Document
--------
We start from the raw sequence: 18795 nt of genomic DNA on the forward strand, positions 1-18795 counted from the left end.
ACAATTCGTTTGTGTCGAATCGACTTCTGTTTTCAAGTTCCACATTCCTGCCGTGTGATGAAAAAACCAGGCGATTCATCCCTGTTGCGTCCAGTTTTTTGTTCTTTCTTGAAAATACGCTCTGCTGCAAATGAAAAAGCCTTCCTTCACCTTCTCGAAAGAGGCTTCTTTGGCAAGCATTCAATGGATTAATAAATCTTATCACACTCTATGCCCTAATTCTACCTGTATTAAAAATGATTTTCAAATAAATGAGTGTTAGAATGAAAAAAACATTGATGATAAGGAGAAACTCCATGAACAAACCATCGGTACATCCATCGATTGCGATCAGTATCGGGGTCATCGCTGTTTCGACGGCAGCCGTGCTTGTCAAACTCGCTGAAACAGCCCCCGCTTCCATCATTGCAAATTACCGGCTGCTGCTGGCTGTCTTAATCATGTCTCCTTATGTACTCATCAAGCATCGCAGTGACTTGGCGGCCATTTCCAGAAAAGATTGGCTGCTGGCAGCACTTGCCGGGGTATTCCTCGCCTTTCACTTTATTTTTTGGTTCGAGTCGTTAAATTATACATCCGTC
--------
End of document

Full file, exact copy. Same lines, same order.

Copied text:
We start from the raw sequence: 18795 nt of genomic DNA on the forward strand, positions 1-18795 counted from the left end.
ACAATTCGTTTGTGTCGAATCGACTTCTGTTTTCAAGTTCCACATTCCTGCCGTGTGATGAAAAAACCAGGCGATTCATCCCTGTTGCGTCCAGTTTTTTGTTCTTTCTTGAAAATACGCTCTGCTGCAAATGAAAAAGCCTTCCTTCACCTTCTCGAAAGAGGCTTCTTTGGCAAGCATTCAATGGATTAATAAATCTTATCACACTCTATGCCCTAATTCTACCTGTATTAAAAATGATTTTCAAATAAATGAGTGTTAGAATGAAAAAAACATTGATGATAAGGAGAAACTCCATGAACAAACCATCGGTACATCCATCGATTGCGATCAGTATCGGGGTCATCGCTGTTTCGACGGCAGCCGTGCTTGTCAAACTCGCTGAAACAGCCCCCGCTTCCATCATTGCAAATTACCGGCTGCTGCTGGCTGTCTTAATCATGTCTCCTTATGTACTCATCAAGCATCGCAGTGACTTGGCGGCCATTTCCAGAAAAGATTGGCTGCTGGCAGCACTTGCCGGGGTATTCCTCGCCTTTCACTTTATTTTTTGGTTCGAGTCGTTAAATTATACATCCGTC